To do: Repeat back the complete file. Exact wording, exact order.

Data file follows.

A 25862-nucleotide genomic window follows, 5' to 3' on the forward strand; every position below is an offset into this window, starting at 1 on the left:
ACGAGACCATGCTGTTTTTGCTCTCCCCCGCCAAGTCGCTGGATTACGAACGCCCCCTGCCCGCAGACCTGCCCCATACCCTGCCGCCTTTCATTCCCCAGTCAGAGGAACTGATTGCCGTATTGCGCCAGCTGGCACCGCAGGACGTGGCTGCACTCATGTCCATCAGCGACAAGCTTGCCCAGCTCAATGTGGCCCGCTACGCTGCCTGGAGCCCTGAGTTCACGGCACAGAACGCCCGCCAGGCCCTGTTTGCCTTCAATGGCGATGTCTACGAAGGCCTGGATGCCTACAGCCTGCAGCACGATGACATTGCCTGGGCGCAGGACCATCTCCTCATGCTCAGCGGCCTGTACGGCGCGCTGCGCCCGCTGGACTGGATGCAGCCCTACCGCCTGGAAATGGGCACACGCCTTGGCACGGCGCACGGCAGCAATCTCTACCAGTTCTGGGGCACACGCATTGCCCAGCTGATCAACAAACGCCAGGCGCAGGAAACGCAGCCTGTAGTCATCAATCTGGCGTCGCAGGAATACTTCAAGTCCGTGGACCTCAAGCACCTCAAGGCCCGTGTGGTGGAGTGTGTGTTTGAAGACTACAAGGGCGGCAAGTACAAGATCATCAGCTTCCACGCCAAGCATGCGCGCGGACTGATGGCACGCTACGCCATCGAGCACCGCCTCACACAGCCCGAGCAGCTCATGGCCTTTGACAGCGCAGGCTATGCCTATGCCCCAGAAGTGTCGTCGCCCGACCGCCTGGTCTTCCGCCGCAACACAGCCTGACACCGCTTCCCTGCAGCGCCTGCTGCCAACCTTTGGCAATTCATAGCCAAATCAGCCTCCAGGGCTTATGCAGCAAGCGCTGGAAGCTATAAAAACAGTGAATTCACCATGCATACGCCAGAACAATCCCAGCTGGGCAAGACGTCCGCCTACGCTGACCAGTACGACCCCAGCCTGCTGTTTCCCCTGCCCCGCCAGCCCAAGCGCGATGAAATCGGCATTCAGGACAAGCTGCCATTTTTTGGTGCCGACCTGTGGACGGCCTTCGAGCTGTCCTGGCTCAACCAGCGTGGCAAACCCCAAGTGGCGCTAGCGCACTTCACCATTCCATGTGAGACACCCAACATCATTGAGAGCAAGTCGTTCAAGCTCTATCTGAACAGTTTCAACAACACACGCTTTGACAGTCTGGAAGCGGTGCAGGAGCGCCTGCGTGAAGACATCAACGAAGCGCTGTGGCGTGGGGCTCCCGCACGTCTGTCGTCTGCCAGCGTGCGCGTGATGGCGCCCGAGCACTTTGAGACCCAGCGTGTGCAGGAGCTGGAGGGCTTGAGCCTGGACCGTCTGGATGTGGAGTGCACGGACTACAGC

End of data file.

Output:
A 25862-nucleotide genomic window follows, 5' to 3' on the forward strand; every position below is an offset into this window, starting at 1 on the left:
ACGAGACCATGCTGTTTTTGCTCTCCCCCGCCAAGTCGCTGGATTACGAACGCCCCCTGCCCGCAGACCTGCCCCATACCCTGCCGCCTTTCATTCCCCAGTCAGAGGAACTGATTGCCGTATTGCGCCAGCTGGCACCGCAGGACGTGGCTGCACTCATGTCCATCAGCGACAAGCTTGCCCAGCTCAATGTGGCCCGCTACGCTGCCTGGAGCCCTGAGTTCACGGCACAGAACGCCCGCCAGGCCCTGTTTGCCTTCAATGGCGATGTCTACGAAGGCCTGGATGCCTACAGCCTGCAGCACGATGACATTGCCTGGGCGCAGGACCATCTCCTCATGCTCAGCGGCCTGTACGGCGCGCTGCGCCCGCTGGACTGGATGCAGCCCTACCGCCTGGAAATGGGCACACGCCTTGGCACGGCGCACGGCAGCAATCTCTACCAGTTCTGGGGCACACGCATTGCCCAGCTGATCAACAAACGCCAGGCGCAGGAAACGCAGCCTGTAGTCATCAATCTGGCGTCGCAGGAATACTTCAAGTCCGTGGACCTCAAGCACCTCAAGGCCCGTGTGGTGGAGTGTGTGTTTGAAGACTACAAGGGCGGCAAGTACAAGATCATCAGCTTCCACGCCAAGCATGCGCGCGGACTGATGGCACGCTACGCCATCGAGCACCGCCTCACACAGCCCGAGCAGCTCATGGCCTTTGACAGCGCAGGCTATGCCTATGCCCCAGAAGTGTCGTCGCCCGACCGCCTGGTCTTCCGCCGCAACACAGCCTGACACCGCTTCCCTGCAGCGCCTGCTGCCAACCTTTGGCAATTCATAGCCAAATCAGCCTCCAGGGCTTATGCAGCAAGCGCTGGAAGCTATAAAAACAGTGAATTCACCATGCATACGCCAGAACAATCCCAGCTGGGCAAGACGTCCGCCTACGCTGACCAGTACGACCCCAGCCTGCTGTTTCCCCTGCCCCGCCAGCCCAAGCGCGATGAAATCGGCATTCAGGACAAGCTGCCATTTTTTGGTGCCGACCTGTGGACGGCCTTCGAGCTGTCCTGGCTCAACCAGCGTGGCAAACCCCAAGTGGCGCTAGCGCACTTCACCATTCCATGTGAGACACCCAACATCATTGAGAGCAAGTCGTTCAAGCTCTATCTGAACAGTTTCAACAACACACGCTTTGACAGTCTGGAAGCGGTGCAGGAGCGCCTGCGTGAAGACATCAACGAAGCGCTGTGGCGTGGGGCTCCCGCACGTCTGTCGTCTGCCAGCGTGCGCGTGATGGCGCCCGAGCACTTTGAGACCCAGCGTGTGCAGGAGCTGGAGGGCTTGAGCCTGGACCGTCTGGATGTGGAGTGCACGGACTACAGC